“Recognizing Campus Landscapes as Learning Spaces”

In the article “Recognizing Campus Landscapes as Learning Spaces” by Kathleen G. School and Gowri B. Gulwadi, the authors make a case calling for campuses to incorporate green spaces in their landscapes to help recharge students’ ability to pay attention. Because college asks for students to devote many hours a day of concentration and devotion students begin to lose the ability to seriously focus. With the inclusion of technology and smartphones in this generation, it also reduces the focus levels the students have. Historically, colleges and universities were stationed in predominately rural areas where they were surrounded by natural landscapes and green spaces.

birdsEyeViewOfMarist1960
This picture portrays Marist College in 1960, surrounded by nature and in a rural area which Scholl and Guwaldi claim claim helps regenerate student’s direct attention. Lane, John. Bird’s-Eye view of Marist College Campus. Early 1960’s. Photograph. Marist College Archives, New York.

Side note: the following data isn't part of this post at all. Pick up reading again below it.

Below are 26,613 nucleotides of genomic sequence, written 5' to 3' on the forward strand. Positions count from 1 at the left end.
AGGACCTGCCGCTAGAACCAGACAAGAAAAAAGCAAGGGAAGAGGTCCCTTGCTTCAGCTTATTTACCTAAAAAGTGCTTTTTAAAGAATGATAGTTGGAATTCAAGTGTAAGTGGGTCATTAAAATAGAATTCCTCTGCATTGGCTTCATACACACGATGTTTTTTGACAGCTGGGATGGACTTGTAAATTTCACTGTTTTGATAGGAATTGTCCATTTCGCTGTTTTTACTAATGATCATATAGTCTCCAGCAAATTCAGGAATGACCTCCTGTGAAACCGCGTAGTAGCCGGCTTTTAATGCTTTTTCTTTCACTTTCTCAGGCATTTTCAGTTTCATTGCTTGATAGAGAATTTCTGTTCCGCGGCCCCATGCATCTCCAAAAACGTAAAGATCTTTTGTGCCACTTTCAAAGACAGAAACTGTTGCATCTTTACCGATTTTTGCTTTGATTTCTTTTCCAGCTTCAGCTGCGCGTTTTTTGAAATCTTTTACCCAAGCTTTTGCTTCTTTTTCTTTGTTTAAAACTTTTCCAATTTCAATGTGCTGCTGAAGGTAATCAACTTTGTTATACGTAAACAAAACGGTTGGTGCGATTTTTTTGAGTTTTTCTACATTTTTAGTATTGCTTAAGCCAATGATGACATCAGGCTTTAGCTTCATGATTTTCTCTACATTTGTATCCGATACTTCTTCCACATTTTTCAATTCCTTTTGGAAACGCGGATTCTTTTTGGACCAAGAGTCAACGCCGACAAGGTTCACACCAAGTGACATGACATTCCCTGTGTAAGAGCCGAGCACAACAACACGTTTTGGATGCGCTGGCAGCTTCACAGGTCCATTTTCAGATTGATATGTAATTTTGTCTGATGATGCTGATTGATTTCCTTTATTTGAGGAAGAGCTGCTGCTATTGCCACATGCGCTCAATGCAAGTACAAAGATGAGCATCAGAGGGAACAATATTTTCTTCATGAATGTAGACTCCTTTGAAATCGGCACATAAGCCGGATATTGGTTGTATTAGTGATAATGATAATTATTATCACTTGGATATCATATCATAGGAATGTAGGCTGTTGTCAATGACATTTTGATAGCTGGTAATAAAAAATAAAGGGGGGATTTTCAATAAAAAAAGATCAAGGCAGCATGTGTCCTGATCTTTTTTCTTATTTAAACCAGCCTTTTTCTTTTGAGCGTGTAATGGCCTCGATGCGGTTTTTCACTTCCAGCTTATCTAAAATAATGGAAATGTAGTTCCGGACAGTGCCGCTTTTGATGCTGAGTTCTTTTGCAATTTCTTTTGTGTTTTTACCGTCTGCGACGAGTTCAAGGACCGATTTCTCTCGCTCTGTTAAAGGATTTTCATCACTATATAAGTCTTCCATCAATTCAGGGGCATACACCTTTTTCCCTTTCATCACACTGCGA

With the introduction of federal grants and the rapid increase of student enrollment after World War II, open spaces were used to house new buildings which reduced the natural landscapes. In the article, Scholl and Gulwadi use a quote from Frederick Law Olmstead stating that “natural scenery employs the mind… and gives the effect of refreshing rest and reinvigorates the whole system” (Bratman, Hamilton, & Daily, p. 124). This backs up their statement that natural scenery helps students recharge their ability to pay attention and focus more on challenging subjects. The authors also bring up the concept of ART which stands for Attention Restoration Theory which states that “interaction with nature has specific recovery effects on the human attentional system” (Scholl & Gulwadi, 54), which serves as more proof of their main ideas. After prolonged focusing and mental attention being used, the authors state that students will struggle with demands of school and start to see a decline in success on assignments, and social changes which would make them more likely to be hostile and less friendly. Also presented in the article is the idea that a student’s over college experience is possibly affected by the ability to recharge their attention span through surrounding nature. The question of “what is considered nature?” is then proposed and the authors include a diagram of the different sources and forms of nature. In conclusion, Scholl and Gulwadi wrap up the piece by recalling that openand natural spaces are vital to providing regeneration of attention spans of students and providing a great college learning environment.

 

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